TOKYO - A strong earthquake with a magnitude of 6.9 struck off north-eastern Japan on Tuesday, the US Geological Survey said, and small waves were reported along the northern coast but there were no immediate reports of serious damage or injuries.
Japan lifted a tsunami advisory it had issued for the north-eastern coast hours after small waves of between 10 cm and 20 cm reached the coast off Iwate prefecture, some 600 km north of Tokyo.
Broadcaster NHK said thousands of residents in the area had been ordered to evacuate.
Live video from ports on the Iwate coast showed small waves lapping on the shore.
Towns along the north-eastern coast of Japan had been levelled in a devastating tsunami in March 2011.
"This quake is an aftershock of the 2011 quake that hit the Tohoku region," Japan Meteorological Agency seismologist Yasuhiro Yoshida told reporters on Tuesday.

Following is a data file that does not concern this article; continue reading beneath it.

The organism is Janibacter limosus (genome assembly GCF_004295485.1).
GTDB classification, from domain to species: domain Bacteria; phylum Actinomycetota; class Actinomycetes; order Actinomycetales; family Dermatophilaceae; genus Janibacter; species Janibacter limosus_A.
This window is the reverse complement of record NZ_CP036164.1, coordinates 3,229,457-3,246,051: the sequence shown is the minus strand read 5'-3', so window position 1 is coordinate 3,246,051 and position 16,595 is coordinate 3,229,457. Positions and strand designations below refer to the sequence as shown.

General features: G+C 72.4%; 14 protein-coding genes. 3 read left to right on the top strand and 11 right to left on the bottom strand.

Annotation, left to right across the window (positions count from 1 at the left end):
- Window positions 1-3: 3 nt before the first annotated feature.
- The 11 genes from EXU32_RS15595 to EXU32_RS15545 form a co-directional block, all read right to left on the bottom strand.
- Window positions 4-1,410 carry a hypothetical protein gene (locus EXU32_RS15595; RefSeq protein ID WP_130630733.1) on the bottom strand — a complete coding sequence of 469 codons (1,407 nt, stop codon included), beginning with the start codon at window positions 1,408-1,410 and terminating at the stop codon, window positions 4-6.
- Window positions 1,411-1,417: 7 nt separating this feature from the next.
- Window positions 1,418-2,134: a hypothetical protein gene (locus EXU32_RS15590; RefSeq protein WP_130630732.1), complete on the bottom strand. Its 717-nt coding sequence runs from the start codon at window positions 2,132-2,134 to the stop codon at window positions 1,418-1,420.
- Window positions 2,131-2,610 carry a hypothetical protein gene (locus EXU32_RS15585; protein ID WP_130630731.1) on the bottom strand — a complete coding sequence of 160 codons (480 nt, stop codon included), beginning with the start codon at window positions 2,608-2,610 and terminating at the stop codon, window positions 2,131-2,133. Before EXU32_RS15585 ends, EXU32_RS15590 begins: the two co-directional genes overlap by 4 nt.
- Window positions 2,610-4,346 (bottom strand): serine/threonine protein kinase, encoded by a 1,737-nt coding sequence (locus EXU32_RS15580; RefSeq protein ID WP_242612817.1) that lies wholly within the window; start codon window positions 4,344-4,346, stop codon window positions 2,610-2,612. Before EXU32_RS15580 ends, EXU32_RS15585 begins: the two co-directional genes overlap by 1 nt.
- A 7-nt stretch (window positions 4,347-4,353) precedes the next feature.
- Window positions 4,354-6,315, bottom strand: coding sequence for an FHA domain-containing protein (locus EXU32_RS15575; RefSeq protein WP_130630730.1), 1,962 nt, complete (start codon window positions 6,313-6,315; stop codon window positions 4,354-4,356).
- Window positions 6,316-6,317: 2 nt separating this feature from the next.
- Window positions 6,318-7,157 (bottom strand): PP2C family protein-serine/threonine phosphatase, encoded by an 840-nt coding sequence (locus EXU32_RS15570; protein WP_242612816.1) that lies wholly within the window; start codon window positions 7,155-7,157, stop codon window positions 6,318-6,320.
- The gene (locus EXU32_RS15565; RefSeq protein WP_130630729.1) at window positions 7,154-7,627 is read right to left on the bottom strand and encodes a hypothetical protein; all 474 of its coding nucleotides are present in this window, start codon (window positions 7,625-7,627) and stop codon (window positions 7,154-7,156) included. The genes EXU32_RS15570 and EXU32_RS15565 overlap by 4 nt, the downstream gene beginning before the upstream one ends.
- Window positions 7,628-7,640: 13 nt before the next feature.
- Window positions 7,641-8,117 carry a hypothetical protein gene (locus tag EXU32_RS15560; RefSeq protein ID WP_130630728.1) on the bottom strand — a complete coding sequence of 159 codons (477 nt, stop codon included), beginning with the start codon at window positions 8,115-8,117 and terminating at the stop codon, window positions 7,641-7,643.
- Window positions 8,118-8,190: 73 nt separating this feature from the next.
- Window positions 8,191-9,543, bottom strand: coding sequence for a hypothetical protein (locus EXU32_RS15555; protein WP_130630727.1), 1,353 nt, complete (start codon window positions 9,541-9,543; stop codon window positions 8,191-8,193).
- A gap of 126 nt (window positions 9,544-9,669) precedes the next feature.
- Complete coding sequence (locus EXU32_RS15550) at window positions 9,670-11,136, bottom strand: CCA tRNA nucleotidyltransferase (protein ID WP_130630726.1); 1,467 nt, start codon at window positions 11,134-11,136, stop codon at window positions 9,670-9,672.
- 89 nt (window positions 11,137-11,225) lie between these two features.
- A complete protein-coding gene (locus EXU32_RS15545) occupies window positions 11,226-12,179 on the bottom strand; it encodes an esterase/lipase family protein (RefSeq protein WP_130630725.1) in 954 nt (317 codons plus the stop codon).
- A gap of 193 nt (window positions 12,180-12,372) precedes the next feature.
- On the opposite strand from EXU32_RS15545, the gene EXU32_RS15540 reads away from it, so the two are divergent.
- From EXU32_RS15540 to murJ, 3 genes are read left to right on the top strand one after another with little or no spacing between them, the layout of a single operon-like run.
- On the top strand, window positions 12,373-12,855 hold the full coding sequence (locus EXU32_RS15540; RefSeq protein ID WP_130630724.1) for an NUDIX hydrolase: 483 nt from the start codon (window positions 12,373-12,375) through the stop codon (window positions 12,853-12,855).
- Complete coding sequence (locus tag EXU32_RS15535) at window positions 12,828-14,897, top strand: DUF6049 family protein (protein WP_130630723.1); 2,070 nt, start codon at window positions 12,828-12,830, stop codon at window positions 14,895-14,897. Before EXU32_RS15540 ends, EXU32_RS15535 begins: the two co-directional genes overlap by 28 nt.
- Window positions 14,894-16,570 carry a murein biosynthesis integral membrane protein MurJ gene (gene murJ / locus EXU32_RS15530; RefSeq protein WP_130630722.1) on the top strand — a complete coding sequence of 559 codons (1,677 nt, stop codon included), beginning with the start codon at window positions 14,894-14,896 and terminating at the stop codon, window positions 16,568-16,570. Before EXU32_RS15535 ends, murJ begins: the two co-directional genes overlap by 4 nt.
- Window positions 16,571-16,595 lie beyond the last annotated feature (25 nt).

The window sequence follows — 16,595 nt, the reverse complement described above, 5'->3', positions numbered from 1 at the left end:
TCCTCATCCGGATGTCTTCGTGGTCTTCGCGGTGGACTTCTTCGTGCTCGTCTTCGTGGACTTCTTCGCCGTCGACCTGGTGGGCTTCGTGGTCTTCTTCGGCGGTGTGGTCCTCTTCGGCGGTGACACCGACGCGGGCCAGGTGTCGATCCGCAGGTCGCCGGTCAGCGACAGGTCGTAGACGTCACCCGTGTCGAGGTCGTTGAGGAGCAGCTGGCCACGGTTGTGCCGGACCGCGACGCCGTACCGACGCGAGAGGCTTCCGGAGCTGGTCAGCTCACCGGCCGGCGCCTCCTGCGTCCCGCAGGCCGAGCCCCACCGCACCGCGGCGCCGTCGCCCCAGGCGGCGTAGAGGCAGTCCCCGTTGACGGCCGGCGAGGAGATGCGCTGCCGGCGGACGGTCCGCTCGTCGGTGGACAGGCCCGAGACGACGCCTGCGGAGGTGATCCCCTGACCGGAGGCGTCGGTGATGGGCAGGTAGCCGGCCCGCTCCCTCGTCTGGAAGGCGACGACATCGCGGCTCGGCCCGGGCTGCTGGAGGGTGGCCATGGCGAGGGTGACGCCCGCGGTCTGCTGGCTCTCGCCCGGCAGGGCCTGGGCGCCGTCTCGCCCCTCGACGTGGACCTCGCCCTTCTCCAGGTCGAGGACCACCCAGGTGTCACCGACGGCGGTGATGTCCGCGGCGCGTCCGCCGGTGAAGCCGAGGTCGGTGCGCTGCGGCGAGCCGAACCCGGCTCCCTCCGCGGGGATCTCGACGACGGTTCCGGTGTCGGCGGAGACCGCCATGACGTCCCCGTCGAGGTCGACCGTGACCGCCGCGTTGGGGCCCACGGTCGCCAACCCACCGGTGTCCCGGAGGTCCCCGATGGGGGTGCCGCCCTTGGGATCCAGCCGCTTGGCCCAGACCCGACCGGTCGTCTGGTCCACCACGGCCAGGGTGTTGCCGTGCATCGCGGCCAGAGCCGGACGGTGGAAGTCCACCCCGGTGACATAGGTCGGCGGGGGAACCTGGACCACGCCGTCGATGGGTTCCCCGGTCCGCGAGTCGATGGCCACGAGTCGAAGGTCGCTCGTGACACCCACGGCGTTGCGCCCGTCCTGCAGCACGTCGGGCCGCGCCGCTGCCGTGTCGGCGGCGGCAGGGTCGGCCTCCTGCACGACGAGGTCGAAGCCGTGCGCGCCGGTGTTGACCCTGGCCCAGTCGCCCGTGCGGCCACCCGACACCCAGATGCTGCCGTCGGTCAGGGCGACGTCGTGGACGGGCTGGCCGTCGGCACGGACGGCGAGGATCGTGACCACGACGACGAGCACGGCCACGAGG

The agency warned residents against entering the ocean and said waves could continue to fluctuate for some time.
Tuesday's quake was measured at a depth of about 10 km.
The Pacific Tsunami Warning Centre in Hawaii said there was no danger of a Pacific-wide tsunami but the Japan Meteorological Agency issued its tsunami advisory for Iwate prefecture after the quake.
Tohoku Electric Power Co, which operates the Onagawa and Higashidori nuclear plants in nearby Miyagi and Aomori prefectures, said it saw no irregularities at the facilities after the quake.
All 48 of Japan's nuclear reactors remain offline after a March 2011 earthquake and tsunami, which triggered the Fukushima nuclear disaster in northeastern Japan.
A spokesman for Tokyo Electric Power Co, the operator of the Fukushima Daiichi and Fukushima Daini nuclear plants, said no irregularities were recorded.
The quake was felt only weakly in the area, he said.
Unlisted Japan Nuclear Fuel Ltd also said there were no irregularities recorded at its nuclear fuel reprocessing facility or other plants in Aomori.
Earthquakes are common in Japan, one of the world's most seismically active areas. Japan accounts for about 20 per cent of the world's earthquakes of magnitude 6 or greater.